Water access licences can exist in regulated and unregulated surface water systems and in groundwater systems. In regulated systems, they are defined as either high security, general security or supplementary access. There are also specific purpose water access licences on issue - for example, local water utility, stock and domestic, conveyance (held by irrigation corporations to account for losses in their distribution systems).
  2. Water licence: under the Water Act 1912, a bundled entitlement that confers to its holder the right to take a specific volume of water as well as the works to be constructed in those water sources (rivers, lakes and groundwater aquifers) where water sharing plans have not commenced.  
  3. Supplementary water access licence: confers to the holders a right to abstract water during announced periods when flows exceed those required to meet other licensed obligations and environmental needs.
  4. WAEs: issued by irrigation corporations to their members through their membership agreements, and enable holders a right to access water as a proportion (as per their agreement with the irrigation corporation) of the irrigation corporation's WAEs conferred to it by the State. Holders of such WAEs are subject to the same terms and conditions of the WAEs as conferred to the irrigation corporation by the State, and are also subject to the corporation’s rules.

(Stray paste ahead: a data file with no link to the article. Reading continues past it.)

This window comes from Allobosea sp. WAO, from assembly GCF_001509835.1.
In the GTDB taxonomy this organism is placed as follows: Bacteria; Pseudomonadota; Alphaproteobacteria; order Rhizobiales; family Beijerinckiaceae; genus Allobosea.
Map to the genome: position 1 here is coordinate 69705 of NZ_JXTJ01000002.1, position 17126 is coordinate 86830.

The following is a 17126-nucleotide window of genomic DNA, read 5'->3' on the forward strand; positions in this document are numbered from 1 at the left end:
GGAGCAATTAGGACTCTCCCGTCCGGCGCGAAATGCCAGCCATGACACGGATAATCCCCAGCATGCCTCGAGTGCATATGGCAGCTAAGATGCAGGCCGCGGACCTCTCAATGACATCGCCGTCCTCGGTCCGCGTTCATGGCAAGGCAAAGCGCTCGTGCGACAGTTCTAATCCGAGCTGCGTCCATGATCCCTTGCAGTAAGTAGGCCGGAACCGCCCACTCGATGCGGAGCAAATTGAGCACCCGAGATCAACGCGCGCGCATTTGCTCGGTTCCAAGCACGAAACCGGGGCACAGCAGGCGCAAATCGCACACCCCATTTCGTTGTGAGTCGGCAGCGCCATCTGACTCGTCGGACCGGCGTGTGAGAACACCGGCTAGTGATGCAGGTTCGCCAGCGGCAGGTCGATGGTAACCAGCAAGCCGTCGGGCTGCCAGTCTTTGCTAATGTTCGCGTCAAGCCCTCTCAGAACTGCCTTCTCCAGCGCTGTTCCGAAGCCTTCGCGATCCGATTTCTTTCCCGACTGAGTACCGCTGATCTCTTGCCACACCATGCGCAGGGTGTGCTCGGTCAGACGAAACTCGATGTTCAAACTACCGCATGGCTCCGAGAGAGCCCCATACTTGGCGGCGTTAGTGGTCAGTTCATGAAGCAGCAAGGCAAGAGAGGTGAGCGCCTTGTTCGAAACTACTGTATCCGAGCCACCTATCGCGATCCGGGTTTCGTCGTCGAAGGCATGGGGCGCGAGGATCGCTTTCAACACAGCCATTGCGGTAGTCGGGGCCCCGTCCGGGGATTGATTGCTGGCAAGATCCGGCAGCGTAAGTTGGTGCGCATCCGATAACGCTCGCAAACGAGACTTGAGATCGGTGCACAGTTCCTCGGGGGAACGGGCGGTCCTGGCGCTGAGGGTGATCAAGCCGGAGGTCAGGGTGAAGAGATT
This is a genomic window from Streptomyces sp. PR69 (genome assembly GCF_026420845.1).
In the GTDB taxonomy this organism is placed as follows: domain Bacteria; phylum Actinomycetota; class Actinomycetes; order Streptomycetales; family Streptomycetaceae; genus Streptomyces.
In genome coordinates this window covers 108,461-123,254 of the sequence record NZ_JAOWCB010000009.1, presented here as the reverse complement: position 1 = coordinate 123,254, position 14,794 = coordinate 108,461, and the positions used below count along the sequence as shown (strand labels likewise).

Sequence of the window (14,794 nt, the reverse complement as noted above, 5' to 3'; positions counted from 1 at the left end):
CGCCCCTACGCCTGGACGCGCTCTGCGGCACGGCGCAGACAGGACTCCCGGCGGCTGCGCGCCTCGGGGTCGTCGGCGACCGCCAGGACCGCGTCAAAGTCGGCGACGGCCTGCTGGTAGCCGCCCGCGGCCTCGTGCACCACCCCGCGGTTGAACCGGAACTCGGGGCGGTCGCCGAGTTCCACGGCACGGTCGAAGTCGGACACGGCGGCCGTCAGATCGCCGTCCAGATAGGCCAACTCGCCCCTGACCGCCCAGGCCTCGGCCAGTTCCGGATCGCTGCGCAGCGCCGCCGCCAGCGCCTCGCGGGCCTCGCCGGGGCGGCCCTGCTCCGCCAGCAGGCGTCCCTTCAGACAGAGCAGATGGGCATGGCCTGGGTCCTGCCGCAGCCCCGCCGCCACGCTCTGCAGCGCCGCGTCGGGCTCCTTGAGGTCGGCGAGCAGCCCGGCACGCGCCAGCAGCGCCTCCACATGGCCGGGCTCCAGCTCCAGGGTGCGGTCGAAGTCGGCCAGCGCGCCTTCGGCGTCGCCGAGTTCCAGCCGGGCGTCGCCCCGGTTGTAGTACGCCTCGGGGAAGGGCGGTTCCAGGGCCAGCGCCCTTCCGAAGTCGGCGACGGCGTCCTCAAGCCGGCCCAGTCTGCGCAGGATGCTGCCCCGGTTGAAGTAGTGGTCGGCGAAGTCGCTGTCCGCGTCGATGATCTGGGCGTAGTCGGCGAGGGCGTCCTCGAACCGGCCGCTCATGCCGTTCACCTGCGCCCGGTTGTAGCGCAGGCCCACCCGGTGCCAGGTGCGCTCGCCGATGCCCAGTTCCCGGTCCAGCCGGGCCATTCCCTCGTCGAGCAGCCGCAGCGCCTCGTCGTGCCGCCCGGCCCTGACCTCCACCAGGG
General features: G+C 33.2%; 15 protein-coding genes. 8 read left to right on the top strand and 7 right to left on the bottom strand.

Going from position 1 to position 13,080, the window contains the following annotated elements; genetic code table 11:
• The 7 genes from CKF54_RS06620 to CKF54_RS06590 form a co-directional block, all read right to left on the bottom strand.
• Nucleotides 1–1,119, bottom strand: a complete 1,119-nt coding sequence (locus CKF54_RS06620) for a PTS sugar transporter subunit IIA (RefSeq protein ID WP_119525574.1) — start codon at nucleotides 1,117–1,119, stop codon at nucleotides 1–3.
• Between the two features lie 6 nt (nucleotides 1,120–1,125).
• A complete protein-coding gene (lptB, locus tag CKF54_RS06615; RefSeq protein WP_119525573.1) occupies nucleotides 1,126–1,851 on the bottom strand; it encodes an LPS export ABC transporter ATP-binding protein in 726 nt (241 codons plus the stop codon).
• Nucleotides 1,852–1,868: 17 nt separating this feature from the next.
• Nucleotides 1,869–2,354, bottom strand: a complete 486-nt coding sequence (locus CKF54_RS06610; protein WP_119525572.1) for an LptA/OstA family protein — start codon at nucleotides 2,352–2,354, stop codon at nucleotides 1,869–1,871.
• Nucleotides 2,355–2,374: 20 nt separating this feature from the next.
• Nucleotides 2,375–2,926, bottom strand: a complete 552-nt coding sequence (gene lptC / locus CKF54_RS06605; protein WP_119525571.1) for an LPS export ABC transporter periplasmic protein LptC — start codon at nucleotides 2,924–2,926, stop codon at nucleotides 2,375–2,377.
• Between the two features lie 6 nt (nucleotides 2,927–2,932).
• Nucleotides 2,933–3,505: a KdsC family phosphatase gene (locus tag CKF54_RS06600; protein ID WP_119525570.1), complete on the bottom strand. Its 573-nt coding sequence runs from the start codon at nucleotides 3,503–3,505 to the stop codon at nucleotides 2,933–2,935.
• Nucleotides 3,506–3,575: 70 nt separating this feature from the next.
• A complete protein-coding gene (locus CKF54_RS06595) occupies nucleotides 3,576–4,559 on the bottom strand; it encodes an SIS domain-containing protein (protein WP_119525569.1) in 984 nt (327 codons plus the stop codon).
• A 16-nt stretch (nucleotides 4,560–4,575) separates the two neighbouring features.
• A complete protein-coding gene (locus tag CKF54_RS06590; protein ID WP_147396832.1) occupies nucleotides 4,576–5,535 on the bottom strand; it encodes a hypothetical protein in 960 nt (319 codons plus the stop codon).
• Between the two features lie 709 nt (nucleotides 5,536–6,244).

Queensland water access entitlements

  1. Water allocation: a permanent, unbundled (separated from land) and tradeable WAE that can exist in supplemented or unsupplemented systems. Is created only under a resource operations plan (ROP), either through the conversion of existing entitlements or issuing of new water allocations. 
  2. Interim water allocation (IWA): as all surface water systems within the MDB are covered by a ROP and a water resource plan (WRP), there are no WAEs in the region.
  3. Water licence: a bundled WAE, attached to land and not tradeable without land, that is valid for a fixed period of time, usually between five and ten years. Water licences include area-based licences and water-harvesting licences, which give access to unregulated flows in both supplemented and unsupplemented systems.

Supplemented WAE priorities are defined as either high priority or medium priority, and represent water allocation security objectives.